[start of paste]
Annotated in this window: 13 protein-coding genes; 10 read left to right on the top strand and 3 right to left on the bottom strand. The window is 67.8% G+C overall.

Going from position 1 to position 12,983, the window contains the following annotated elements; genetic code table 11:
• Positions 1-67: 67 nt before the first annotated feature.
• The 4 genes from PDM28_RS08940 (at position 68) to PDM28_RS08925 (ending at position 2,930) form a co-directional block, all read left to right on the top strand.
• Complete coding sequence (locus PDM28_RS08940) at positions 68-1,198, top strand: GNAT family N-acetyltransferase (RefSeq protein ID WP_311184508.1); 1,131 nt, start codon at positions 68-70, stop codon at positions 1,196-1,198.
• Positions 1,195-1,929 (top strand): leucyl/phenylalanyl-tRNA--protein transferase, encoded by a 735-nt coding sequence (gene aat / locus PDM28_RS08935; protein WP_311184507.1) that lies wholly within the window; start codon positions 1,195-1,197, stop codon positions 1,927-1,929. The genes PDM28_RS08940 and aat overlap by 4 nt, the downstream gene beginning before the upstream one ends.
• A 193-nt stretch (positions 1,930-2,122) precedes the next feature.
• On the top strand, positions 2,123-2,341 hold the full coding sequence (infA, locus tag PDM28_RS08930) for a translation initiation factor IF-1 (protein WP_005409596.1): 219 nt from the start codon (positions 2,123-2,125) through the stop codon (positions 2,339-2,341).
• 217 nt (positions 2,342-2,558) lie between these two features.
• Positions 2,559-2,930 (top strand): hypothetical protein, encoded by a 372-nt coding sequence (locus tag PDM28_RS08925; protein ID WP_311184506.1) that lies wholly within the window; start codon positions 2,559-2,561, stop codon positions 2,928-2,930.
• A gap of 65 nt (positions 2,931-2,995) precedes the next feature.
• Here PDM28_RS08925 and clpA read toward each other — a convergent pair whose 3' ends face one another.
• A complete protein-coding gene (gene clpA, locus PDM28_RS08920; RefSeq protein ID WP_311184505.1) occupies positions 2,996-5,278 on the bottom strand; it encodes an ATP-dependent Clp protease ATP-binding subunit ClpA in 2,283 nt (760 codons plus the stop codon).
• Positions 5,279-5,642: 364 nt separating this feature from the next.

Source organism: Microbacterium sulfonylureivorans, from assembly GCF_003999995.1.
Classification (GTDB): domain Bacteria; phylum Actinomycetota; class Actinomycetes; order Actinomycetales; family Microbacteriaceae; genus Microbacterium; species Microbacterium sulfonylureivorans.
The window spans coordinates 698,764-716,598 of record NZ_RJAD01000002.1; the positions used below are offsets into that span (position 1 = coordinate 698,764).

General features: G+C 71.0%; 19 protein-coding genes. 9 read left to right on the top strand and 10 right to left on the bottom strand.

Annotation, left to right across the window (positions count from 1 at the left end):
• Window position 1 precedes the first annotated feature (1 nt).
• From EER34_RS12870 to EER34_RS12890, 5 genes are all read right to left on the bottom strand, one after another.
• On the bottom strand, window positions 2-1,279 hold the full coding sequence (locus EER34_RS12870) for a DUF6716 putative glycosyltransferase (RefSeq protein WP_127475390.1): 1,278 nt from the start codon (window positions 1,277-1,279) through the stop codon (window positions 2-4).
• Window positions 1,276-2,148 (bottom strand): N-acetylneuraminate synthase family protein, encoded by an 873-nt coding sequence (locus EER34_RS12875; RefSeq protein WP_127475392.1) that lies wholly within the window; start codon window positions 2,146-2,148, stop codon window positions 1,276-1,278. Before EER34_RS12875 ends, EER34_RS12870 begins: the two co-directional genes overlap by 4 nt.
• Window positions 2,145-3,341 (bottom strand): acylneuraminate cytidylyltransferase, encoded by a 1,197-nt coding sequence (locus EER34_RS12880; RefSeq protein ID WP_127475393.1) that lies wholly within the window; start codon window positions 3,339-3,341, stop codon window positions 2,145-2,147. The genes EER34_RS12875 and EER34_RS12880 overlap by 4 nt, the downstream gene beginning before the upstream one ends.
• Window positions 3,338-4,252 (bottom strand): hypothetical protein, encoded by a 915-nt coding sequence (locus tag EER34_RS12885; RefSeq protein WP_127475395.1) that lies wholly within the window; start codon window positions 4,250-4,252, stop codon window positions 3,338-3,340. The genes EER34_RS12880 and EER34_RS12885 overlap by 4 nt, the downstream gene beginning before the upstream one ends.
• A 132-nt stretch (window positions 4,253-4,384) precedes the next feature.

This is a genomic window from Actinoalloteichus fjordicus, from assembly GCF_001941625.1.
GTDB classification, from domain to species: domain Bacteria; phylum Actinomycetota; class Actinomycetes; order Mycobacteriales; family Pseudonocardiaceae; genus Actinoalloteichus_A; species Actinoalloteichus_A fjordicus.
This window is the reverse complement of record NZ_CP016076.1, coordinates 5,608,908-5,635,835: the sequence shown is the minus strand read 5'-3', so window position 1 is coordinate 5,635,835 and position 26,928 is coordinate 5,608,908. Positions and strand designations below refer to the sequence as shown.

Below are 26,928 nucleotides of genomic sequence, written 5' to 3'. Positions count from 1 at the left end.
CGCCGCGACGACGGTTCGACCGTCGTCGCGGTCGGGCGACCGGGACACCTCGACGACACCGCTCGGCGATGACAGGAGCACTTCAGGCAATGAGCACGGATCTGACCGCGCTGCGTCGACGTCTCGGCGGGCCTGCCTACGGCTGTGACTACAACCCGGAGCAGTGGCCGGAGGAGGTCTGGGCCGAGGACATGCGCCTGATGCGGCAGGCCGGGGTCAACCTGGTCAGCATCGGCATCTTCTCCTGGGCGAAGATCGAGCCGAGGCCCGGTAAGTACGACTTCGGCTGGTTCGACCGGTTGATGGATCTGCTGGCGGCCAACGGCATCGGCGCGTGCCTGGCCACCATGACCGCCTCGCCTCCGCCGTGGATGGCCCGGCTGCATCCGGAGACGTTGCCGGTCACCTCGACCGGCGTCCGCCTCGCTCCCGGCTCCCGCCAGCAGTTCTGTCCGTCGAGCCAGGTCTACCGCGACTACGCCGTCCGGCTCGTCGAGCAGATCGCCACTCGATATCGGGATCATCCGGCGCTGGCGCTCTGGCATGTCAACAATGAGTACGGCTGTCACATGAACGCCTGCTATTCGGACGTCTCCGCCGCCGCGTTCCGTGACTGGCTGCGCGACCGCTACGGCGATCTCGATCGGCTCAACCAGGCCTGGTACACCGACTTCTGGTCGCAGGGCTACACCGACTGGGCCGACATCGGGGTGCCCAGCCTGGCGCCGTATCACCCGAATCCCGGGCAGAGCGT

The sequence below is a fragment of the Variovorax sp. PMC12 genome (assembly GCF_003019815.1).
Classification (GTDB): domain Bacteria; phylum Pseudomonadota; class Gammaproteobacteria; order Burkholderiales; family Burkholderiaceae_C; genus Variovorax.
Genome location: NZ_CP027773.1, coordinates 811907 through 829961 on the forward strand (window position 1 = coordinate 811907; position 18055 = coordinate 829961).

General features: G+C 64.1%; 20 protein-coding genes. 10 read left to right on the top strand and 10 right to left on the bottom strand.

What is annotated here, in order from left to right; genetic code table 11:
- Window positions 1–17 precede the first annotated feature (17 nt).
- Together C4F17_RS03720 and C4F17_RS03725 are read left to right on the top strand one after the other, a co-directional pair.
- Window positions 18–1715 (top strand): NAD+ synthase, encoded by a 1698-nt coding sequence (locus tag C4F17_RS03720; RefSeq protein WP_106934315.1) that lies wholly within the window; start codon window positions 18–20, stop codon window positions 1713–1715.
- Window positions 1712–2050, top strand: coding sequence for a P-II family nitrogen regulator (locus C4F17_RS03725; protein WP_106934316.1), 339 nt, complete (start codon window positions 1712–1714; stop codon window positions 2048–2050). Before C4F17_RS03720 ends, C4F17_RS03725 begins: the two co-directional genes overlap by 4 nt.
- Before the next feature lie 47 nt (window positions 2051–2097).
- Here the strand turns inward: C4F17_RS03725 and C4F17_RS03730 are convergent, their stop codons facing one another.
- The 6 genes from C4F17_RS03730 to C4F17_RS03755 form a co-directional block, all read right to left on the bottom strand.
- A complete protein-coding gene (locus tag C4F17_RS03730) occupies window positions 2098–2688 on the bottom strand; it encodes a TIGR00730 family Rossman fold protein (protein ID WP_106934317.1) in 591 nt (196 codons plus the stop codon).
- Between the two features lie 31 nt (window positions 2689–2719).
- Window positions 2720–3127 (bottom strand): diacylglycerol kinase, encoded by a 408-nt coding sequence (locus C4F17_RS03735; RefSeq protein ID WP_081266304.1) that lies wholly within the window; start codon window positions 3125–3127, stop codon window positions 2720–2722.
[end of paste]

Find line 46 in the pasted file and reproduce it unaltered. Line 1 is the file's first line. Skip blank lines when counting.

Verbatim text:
- Window positions 2720–3127 (bottom strand): diacylglycerol kinase, encoded by a 408-nt coding sequence (locus C4F17_RS03735; RefSeq protein ID WP_081266304.1) that lies wholly within the window; start codon window positions 3125–3127, stop codon window positions 2720–2722.